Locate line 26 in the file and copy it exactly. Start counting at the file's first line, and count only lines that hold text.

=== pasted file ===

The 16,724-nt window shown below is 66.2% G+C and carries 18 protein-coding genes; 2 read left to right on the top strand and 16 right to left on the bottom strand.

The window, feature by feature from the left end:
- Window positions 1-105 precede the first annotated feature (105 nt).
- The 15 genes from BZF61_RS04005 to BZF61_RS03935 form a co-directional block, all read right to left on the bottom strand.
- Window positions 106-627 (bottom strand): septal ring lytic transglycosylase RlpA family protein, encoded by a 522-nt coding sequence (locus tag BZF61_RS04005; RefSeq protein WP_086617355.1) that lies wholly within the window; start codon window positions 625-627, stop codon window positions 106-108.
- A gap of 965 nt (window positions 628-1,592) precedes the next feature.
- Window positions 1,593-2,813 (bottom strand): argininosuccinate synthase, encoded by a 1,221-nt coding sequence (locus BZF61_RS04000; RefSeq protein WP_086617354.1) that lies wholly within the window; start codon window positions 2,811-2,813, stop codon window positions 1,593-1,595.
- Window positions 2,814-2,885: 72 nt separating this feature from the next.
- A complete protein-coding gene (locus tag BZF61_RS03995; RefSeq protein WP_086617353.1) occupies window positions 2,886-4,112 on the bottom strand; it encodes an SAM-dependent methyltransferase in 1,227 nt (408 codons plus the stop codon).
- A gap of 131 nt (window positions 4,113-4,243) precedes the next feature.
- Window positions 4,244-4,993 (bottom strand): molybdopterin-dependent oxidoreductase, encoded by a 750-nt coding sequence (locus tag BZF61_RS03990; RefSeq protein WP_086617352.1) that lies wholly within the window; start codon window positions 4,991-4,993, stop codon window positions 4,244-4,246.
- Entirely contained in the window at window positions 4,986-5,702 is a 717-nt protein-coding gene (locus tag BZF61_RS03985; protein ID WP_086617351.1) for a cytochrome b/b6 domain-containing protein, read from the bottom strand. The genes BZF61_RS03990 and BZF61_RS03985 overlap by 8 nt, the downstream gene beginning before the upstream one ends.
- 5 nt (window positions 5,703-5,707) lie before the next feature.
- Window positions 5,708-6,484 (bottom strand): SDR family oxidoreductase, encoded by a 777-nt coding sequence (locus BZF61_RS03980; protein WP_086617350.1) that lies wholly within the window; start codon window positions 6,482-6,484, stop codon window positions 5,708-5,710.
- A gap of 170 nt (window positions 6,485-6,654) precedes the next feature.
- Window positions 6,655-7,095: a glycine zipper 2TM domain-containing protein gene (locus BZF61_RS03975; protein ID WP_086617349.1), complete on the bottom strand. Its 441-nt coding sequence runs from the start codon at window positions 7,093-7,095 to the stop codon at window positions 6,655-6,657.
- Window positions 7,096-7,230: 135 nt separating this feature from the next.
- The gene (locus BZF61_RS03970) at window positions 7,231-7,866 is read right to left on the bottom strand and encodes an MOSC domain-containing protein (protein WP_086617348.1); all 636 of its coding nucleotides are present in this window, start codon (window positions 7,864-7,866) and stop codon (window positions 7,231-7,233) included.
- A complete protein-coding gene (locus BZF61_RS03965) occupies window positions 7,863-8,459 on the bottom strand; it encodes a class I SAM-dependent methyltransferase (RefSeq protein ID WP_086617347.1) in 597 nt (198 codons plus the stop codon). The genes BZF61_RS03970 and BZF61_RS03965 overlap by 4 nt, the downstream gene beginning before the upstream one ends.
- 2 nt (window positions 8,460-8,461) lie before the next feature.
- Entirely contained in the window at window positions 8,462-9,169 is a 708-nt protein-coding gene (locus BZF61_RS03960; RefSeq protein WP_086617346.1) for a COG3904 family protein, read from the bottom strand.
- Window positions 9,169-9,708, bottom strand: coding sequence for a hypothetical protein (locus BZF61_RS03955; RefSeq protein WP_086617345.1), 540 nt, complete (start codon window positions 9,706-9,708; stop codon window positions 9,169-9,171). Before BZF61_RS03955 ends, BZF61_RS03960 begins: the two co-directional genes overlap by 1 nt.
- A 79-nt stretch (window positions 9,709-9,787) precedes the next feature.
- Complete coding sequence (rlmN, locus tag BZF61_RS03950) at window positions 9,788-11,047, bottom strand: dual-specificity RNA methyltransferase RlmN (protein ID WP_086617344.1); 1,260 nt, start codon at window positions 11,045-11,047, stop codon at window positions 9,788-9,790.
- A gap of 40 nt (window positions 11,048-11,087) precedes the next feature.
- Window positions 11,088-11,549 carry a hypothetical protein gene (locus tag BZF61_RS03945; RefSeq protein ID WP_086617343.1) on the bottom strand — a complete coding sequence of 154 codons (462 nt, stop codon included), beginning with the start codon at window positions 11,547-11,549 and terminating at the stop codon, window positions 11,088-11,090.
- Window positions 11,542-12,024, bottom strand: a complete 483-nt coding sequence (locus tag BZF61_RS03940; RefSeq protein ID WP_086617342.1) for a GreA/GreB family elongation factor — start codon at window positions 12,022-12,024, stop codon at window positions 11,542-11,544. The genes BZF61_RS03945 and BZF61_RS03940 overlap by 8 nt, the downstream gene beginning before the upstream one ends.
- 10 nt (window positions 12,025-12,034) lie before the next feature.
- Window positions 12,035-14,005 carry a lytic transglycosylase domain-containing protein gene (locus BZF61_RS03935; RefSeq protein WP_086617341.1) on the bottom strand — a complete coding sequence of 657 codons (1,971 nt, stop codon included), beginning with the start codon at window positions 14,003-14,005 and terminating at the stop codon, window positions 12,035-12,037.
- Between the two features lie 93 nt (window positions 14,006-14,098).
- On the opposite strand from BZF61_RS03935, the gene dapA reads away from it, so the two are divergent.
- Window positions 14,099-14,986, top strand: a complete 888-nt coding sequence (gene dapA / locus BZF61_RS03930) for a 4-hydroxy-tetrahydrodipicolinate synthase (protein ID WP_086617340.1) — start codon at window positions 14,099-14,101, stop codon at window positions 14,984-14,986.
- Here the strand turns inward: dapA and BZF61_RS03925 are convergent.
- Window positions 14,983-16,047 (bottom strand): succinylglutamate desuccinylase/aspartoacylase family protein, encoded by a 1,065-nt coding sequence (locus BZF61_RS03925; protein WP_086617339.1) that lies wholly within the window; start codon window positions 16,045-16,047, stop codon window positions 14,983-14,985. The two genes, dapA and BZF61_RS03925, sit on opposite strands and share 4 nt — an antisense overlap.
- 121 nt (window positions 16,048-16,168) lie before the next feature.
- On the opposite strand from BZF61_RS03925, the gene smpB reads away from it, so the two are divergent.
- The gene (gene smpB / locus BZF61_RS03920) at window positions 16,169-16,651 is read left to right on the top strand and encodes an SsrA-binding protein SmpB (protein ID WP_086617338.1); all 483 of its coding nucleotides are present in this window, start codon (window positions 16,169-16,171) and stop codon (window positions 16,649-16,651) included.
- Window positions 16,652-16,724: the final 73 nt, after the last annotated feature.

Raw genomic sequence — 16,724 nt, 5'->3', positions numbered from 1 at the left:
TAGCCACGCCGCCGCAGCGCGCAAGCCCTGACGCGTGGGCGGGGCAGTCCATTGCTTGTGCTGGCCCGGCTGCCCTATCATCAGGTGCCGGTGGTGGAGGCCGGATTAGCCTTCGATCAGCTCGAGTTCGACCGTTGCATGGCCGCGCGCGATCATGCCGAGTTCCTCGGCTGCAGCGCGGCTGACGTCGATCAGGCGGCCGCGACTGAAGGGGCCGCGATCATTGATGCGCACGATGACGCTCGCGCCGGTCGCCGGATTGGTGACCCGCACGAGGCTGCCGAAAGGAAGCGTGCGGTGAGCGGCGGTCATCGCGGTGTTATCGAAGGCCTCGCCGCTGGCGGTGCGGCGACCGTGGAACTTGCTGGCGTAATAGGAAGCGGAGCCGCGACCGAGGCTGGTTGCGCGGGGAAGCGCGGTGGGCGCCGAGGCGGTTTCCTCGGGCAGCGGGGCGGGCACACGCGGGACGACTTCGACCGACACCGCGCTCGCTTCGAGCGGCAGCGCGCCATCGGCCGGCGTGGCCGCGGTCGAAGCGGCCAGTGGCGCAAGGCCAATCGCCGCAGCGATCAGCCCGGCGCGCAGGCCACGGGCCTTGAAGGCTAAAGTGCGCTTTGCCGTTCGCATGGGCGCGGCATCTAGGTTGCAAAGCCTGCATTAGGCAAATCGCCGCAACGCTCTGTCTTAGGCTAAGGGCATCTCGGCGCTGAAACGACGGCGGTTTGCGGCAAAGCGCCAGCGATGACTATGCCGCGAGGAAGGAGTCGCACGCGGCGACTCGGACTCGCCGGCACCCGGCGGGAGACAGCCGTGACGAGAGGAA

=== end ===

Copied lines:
- Window positions 11,088-11,549 carry a hypothetical protein gene (locus tag BZF61_RS03945; RefSeq protein ID WP_086617343.1) on the bottom strand — a complete coding sequence of 154 codons (462 nt, stop codon included), beginning with the start codon at window positions 11,547-11,549 and terminating at the stop codon, window positions 11,088-11,090.